It's always a little difficult, I think, getting started on a new project. This is my second blog - about two years ago I started a cooking/foodie blog to follow me through my adventures in the kitchen. If you'd like to check it out, I'm sure you can find at least one amusing post.
In a sense, it was that blog that spurred the creation of this one. I work in a customer service oriented industry, but more importantly, I care about people. I tend toward seeing the value in people, until they give me a good reason to think otherwise. I start out from a baseline of respect, rather than making someone "earn" their way into being treated like a human being. What others choose to do is their prerogative.
Until it relates to me, that is.
The word "service" is lost upon a lot of people these days. When you serve someone, you put yourself in a place of humility. You make yourself a little bit lower so that you can elevate the other. There are many people who serve: there is the obvious, such as waitstaff, and the maybe not-so-obvious, like ministers. It seems to me that the "higher" a position you hold, the more willing you should be to demonstrate service as you may have more eyes to influence.
I am the person who writes letters to management to tell them about the phenomenal service provided to me by this representative of their company. I think we are generally far quicker to let management know when we are dissatisfied than when we are satisfied, so I try to tip the scales a little. That being said, if someone provides appalling "service," I have no problem providing the management with a detailed report on where their employee failed to represent their company in the way they surely would want it represented. It seems there is a 50/50 split between managers who couldn't possibly care less if I was paying them to care less, and managers who respond quickly and appropriately to ensure that they regain my potentially lost patronage. There are times that a manager's response to a poorly handled situation can put a more positive light on a company than if their service provider had done a stellar job in the first place.
Here is what I have found in recounting years of good and bad service: For every bad experience you have, someone is waiting to provide World Class Service. Sometimes, that someone waits within the same 4 walls, other times, you'll need to take your business elsewhere to get the treatment you deserve. Let me open my blog and close this post with A Tale of Two Jewelers:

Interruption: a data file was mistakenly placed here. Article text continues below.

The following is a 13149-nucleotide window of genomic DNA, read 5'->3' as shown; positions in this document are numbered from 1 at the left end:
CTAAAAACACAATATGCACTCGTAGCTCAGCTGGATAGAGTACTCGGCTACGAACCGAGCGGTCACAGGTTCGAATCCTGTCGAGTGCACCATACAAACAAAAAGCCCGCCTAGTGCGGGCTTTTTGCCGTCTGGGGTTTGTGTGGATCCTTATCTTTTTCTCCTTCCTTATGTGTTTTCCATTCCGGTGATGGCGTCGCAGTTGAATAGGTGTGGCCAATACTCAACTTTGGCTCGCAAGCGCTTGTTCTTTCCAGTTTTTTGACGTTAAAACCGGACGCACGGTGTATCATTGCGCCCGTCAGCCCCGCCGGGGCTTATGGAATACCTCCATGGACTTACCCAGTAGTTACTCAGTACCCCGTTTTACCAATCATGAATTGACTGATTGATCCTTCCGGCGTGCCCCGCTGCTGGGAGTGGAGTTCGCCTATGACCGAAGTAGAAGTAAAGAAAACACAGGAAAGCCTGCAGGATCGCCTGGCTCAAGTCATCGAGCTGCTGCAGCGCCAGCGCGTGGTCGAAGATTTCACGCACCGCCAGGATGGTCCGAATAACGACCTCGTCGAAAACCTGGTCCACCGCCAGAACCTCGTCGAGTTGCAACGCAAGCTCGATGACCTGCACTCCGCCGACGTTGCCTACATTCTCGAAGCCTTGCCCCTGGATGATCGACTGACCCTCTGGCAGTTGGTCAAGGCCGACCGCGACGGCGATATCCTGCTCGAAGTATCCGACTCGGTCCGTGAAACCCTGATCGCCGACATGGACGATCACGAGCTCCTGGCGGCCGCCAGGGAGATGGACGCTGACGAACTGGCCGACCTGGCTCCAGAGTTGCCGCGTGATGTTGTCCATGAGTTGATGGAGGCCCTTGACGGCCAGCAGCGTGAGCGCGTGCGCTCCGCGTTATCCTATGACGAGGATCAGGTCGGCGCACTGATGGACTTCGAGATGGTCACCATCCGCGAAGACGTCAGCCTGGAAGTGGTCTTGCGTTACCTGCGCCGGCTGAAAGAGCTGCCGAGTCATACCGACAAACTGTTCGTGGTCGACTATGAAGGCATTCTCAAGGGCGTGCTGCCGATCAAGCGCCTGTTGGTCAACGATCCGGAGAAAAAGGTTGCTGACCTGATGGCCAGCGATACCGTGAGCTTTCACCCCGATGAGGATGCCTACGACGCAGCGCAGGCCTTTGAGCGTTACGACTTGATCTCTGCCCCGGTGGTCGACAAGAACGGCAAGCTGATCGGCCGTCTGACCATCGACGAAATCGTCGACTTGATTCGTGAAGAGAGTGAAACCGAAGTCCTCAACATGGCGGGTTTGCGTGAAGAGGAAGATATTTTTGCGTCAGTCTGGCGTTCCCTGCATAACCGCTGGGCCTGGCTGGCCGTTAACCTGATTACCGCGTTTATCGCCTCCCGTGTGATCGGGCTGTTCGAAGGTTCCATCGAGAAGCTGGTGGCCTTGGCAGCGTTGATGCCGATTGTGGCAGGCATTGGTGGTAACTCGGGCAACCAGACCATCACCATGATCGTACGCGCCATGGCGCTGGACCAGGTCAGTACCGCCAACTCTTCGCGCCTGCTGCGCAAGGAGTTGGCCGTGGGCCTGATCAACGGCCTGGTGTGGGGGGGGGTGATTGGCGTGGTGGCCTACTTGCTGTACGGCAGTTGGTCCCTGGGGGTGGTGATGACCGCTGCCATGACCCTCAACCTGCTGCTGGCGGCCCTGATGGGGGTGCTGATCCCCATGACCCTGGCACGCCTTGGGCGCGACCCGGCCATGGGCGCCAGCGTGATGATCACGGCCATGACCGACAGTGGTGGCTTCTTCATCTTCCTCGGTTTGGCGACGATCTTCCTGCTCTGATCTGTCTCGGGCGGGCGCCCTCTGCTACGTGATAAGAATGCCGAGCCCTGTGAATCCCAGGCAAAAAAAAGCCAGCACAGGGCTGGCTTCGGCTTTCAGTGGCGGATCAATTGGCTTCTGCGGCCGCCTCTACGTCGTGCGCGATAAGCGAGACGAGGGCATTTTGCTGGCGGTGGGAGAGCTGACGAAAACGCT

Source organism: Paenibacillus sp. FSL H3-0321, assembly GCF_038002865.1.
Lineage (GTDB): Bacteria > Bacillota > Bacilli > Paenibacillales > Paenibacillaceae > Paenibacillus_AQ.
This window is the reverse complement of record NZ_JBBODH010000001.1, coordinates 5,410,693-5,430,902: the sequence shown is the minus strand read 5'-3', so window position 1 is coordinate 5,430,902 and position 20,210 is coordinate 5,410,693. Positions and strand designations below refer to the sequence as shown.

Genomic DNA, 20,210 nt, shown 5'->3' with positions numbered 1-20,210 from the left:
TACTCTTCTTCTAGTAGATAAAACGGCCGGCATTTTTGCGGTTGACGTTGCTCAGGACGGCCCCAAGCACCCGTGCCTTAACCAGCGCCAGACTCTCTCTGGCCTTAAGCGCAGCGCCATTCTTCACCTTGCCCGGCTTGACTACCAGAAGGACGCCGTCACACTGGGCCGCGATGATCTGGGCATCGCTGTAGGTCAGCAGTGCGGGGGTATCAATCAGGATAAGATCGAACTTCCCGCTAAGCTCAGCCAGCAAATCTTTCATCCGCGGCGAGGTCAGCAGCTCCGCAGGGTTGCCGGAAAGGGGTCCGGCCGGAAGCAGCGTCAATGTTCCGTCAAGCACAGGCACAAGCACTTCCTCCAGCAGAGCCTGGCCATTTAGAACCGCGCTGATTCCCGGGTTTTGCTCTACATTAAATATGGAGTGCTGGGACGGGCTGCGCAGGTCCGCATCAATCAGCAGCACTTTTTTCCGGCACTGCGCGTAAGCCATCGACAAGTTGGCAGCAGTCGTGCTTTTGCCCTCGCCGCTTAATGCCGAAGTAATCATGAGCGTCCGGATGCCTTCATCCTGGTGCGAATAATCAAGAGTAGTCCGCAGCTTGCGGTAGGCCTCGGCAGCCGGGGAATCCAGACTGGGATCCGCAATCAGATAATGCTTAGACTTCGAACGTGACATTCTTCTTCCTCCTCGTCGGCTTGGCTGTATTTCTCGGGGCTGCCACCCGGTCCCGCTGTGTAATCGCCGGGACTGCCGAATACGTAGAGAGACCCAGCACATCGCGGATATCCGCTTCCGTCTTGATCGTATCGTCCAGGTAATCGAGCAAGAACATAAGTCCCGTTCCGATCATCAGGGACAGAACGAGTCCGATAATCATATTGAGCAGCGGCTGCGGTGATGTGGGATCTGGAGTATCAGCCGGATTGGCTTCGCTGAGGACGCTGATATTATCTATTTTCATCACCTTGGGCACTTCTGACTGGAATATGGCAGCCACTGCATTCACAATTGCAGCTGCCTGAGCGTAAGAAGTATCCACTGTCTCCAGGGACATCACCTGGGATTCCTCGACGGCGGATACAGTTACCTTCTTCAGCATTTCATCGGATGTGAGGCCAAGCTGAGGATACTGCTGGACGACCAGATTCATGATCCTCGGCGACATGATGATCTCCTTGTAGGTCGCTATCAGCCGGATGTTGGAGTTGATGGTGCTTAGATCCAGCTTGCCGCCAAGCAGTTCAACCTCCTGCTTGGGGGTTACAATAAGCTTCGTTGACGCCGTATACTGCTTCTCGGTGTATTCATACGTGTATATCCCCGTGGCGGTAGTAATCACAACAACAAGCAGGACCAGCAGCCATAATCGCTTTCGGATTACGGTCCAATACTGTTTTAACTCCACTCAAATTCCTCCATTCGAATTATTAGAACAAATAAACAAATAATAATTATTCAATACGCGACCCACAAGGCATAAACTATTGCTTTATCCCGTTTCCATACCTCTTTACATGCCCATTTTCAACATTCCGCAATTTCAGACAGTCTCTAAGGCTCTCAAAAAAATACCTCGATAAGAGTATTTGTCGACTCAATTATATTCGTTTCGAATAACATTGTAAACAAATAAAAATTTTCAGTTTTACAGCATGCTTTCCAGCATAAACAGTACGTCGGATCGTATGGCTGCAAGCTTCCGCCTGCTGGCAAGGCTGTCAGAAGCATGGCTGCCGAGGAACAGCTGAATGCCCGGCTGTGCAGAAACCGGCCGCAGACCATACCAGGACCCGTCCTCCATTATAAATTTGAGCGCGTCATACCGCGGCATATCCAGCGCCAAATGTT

In 2007, my bad luck from 2006 turned around completely. As a result, I found myself shopping for wedding jewelry in the heat of a Philadelphia summer. My [now] husband and I felt extremely fortunate to live within easy walking distance of Philadelphia's famous Jewelers' Row. We headed up to a glitter-lined lane to take our pick from dozens of well-advertised jewelry stores. At one end of Jewelers' Row, we were greeted by the elevated and imposing building of Safian and Rudolph, and on the other, Robbin's 8th and Walnut, whose ads I watched since I was a child.
We headed into Safian and Rudolph's to find a young salesman hurriedly putting his fancy shoes back on his feet and an older gentleman who smelled vaguely of alcohol standing arrogantly behind the counter. We stated our business and even gave an idea of our preferences and were directed toward a specific section of rings. To my surprise, the selection was limited - I had expected more from their advertisements. What amazed my husband and I, however, was the distinct impression we got from the salesman behind the counter - he seemed completely unimpressed with us. He put absolutely no effort into assisting us and seemed to roll his eyes that we were even in his shop. I can only imagine we did not fit the suburban, main-line type he was used to serving because he did not take a single item out of the case for us.
Disgusted with his attitude and the store's collection, we walked out into the sunshine and headed down the block. Finally, we found ourselves in Robbins 8th and Walnut and in the extraordinarily attentive care of a saleswoman named Doris. How is that for an impression? Four years after this event, I still remember her name. Why? Because she took out just about every ring in the store that was even remotely near the description we gave her. She turned the store upside down to find the perfect wedding band to match my somewhat unusual engagement ring. There were a few rings that I loved, but no matter how much I loved them, they were not actually what we were looking for, stylistically. Regardless of the far higher commission they would have paid, she gently guided me away from them and back to a few others she thought were better for us.
We bought my wedding band from Doris. Are you surprised? You shouldn't be - she spent at least an hour of her day with us, fussing over me and my silver and garnet engagement ring, determined to find the perfect wedding band to match the knife-edge shape of my ring while adding a little glamour. She found a ring that sparkled with two rows of little diamonds, one on each side of the "knife edge" in a tone of white gold that matched my silver engagement ring so perfectly that to this day, no one else knows they are two different metals.
My husband and I were steaming when we left Safian and Rudolph's and I could tell that he anticipated we would have that experience in the other stores as well. We were beaming when we left Robbins, and all it took was a little bit of genuine service.